Being able to make changes to how sustainably you complete your weekly shop is a privilege. There are those who set up unrealistic expectations that state everything must be plastic free, organic and this is the only way to shop.
With food desserts, poverty and food banks becoming the normal thing for many people across the world, being super green while you shop is not always a possibility. If you cannot afford to do these things, don’t stress about it.
If you can make a change these are some great ways to cut down on plastic and reduce your individual carbon footprint.
The average family wastes £700 of food each year. That is 4.5m tonnes of food that gets thrown away and wasted. With food poverty still very much an issue in the UK it’s important that we don’t waste the food we have available. One of the biggest culprits for being wasted is fresh fruit and vegetables.
How often have you stocked up on the greens with the intention of using them but then never getting around to cooking. Before you know it they’ve gone slimy or furry and you have to part with them. Besides buying only what you need here’s what you can do to ensure you don’t waste your vegetables.
Store them properly
Half the battle of keeping vegetables fresh is storing correctly. Take the time to properly look up each veg you regularly buy and the proper way to store them. A starting point when it comes to storage iis to keep fruits and vegetables separate, fruits can cause veg to turn faster. Remember that no matter how much it seems to make sense not everything needs to be stored in the fridge a lot of veg prefer to be kept in a cool dark place.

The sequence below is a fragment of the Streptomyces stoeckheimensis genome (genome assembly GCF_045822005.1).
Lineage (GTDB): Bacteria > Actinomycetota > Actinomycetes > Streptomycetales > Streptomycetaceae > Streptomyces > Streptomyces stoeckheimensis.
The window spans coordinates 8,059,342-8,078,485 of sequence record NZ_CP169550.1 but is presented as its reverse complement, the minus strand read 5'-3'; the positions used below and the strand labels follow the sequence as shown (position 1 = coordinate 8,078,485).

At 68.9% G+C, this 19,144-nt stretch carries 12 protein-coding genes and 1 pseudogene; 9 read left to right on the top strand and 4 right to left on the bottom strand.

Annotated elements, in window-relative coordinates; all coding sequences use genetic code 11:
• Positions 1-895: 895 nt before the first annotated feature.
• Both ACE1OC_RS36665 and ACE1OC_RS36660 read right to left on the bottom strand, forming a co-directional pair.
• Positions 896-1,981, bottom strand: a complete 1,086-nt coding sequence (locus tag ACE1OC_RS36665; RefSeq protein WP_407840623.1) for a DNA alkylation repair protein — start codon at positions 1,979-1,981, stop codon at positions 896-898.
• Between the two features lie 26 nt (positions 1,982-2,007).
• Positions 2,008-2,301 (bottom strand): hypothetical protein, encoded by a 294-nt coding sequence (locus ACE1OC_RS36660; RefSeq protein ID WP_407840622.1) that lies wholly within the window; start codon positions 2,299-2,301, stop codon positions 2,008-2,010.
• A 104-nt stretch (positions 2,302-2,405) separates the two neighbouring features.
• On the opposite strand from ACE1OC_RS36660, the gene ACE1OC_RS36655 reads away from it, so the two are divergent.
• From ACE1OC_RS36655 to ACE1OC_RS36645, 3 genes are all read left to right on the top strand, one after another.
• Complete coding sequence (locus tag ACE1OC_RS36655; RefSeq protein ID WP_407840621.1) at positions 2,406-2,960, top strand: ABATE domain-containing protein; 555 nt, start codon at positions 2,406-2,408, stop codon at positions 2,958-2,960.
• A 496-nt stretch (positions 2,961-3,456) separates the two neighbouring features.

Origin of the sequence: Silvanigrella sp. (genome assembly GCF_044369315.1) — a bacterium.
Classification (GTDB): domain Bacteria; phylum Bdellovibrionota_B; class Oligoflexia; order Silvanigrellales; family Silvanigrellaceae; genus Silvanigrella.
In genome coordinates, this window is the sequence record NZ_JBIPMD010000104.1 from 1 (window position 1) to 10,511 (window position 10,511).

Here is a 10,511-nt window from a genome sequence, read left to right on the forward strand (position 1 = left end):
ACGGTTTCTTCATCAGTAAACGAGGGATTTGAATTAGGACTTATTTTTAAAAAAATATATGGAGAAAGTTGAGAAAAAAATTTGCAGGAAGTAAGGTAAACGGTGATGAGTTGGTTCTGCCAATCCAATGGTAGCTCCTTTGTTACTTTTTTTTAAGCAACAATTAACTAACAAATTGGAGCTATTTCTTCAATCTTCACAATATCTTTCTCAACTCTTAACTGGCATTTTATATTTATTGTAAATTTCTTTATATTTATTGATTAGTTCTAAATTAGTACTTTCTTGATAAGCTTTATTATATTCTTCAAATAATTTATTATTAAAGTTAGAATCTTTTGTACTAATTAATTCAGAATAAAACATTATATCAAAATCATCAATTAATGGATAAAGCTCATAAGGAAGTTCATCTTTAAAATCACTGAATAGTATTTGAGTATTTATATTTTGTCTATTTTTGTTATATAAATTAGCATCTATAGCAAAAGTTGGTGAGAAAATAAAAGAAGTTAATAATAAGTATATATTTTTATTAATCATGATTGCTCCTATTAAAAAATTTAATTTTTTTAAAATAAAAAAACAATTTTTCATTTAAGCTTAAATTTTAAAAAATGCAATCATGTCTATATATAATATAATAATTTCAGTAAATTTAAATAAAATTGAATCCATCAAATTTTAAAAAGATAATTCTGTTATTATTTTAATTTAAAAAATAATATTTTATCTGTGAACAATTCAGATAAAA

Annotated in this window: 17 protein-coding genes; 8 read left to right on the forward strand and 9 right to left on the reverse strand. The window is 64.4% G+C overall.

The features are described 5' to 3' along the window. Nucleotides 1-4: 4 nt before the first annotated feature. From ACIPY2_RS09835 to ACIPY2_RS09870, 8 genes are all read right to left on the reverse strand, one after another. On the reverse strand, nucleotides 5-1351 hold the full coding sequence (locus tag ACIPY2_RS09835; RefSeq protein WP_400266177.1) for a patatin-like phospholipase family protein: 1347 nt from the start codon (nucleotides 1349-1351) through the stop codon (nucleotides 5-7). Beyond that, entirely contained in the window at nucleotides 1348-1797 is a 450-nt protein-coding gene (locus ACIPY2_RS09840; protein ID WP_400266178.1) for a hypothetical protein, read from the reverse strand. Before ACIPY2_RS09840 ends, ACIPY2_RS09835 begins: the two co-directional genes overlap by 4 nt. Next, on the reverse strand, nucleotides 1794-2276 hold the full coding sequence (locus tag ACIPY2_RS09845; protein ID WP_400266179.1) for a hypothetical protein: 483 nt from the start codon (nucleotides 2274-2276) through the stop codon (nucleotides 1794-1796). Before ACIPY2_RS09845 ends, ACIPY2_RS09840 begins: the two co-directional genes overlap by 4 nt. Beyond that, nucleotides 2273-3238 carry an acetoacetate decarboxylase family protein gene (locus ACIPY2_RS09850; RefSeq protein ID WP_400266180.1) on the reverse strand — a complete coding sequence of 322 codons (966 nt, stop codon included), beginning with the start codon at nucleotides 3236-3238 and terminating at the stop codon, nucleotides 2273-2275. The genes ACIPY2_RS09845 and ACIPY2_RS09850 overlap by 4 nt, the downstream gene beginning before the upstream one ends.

Double check which containers you should keep vegetables in as well. While a lot of veg still comes in plastic, and we recommend buying loose veg to avoid this, it doesn’t mean that’s what it should be stored in. For example, mushrooms come in those awful plastic tubs and wrapped in cling film, this will cause them to go slimy. The way to store mushrooms is to take them out and keep them in a paper bag, this prevents them going slimy and if you buy them loose you can cut all the plastic out of buying mushrooms.
Cook them before they rot
It sounds simple, but use up the veg before it goes bad and don’t throw them away immediately. Yes some of your celery might not be perfect for a salad anymore but you can still add it to a sauce or a soup. This is even a good way to sneak extra veg into your portions as well as cutting down on waste.
If you’re noticing that a lot of your vegetables have nearly turned you can bulk cook a rustic vegetable soup, then you have cheap and healthy lunches for the week with no waste. Our tip is to pick or make a good quality vegetable stock as a base and experiment with seasons depending on what veg you’re adding. You don’t need a recipe to make a good soup, just get creative!
Compost is the last resort
If your vegetables have truly gone past the point of cooking, it’s time to get the compost out. Making your own compost is simple and with houseplants being the latest interior trend your new green family members will thank you.
Depending on your space there are a range of compost kits available to buy and countless guides on the internet. We like this guide from The Independent that includes troubleshooting what’s wrong with your compost and the best ways to set up your composting space.
Ultimately we need to tackle food waste in order to live sustainably, and the place to make a big difference with this is the kitchen. By starting to follow these small eco habits now they’ll become second nature and these small changes will add up to make a big difference over the years.